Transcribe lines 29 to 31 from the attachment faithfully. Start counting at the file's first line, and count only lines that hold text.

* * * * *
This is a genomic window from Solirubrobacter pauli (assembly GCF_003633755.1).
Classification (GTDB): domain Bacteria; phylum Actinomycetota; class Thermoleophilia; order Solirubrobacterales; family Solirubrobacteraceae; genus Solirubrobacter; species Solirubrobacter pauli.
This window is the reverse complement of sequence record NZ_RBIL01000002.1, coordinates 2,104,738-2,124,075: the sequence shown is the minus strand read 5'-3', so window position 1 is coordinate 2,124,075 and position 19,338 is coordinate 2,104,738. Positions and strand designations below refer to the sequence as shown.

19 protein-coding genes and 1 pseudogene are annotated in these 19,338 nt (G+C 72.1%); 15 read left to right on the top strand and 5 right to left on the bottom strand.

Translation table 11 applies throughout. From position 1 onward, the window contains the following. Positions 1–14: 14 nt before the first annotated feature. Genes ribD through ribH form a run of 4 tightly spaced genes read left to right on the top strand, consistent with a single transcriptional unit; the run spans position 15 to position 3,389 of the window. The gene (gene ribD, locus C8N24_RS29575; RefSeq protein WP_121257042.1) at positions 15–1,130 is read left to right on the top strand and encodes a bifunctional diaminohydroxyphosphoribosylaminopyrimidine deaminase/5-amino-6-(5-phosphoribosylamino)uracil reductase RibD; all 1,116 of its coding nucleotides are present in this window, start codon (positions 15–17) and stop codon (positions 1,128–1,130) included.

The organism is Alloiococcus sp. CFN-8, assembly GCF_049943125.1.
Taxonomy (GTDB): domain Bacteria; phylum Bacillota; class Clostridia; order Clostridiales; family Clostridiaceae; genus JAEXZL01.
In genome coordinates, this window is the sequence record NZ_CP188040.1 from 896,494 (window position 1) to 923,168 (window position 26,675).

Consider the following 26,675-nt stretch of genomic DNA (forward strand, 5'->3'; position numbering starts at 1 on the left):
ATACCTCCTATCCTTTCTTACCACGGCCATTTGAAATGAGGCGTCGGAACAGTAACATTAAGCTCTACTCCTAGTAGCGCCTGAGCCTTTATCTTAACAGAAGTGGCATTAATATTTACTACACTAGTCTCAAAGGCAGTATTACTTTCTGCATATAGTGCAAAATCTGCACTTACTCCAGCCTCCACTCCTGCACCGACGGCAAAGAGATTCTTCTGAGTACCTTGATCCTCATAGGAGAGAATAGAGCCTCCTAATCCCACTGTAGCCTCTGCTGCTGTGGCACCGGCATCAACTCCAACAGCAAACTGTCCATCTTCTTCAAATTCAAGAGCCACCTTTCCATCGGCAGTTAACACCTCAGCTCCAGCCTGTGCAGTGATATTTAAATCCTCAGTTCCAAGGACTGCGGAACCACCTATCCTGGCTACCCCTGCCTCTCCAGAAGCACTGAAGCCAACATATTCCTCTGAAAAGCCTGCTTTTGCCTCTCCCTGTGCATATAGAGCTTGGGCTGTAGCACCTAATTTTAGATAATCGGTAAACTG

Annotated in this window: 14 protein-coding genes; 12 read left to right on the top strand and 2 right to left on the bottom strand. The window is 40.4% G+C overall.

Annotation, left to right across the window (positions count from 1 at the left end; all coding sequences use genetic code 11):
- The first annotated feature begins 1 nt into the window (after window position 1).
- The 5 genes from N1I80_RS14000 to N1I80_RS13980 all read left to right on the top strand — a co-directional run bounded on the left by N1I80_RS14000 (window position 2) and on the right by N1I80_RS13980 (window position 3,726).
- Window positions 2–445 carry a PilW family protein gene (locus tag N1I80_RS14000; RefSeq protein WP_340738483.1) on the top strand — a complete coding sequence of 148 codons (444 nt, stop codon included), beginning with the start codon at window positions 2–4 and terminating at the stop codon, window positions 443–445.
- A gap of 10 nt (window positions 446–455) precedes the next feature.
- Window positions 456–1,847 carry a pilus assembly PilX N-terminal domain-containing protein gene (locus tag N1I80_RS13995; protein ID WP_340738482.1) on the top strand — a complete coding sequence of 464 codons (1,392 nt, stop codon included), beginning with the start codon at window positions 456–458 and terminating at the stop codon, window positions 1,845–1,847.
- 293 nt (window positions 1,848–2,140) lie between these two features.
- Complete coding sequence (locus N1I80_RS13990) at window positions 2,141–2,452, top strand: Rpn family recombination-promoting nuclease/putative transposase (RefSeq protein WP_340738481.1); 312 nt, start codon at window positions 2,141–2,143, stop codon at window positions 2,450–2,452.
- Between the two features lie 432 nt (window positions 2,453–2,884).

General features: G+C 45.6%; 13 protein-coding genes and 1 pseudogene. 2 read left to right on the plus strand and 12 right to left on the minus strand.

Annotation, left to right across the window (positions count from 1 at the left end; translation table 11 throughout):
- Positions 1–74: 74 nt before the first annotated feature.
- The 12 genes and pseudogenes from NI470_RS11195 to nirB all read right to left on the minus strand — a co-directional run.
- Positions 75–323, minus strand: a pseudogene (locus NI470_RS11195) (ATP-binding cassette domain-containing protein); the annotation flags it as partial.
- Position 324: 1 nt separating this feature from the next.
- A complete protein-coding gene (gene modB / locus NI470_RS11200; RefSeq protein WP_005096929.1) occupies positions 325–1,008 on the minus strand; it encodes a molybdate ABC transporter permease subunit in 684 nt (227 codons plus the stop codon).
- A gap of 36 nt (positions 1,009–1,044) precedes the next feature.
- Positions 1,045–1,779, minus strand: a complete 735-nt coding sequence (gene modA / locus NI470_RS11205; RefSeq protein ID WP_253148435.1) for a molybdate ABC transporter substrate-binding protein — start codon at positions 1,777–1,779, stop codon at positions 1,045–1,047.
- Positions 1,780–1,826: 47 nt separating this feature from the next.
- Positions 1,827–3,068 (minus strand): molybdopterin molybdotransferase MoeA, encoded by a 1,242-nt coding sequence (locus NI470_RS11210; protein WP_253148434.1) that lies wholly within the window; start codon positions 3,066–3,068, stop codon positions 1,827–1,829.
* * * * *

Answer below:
- Positions 1,045–1,779, minus strand: a complete 735-nt coding sequence (gene modA / locus NI470_RS11205; RefSeq protein ID WP_253148435.1) for a molybdate ABC transporter substrate-binding protein — start codon at positions 1,777–1,779, stop codon at positions 1,045–1,047.
- Positions 1,780–1,826: 47 nt separating this feature from the next.
- Positions 1,827–3,068 (minus strand): molybdopterin molybdotransferase MoeA, encoded by a 1,242-nt coding sequence (locus NI470_RS11210; protein WP_253148434.1) that lies wholly within the window; start codon positions 3,066–3,068, stop codon positions 1,827–1,829.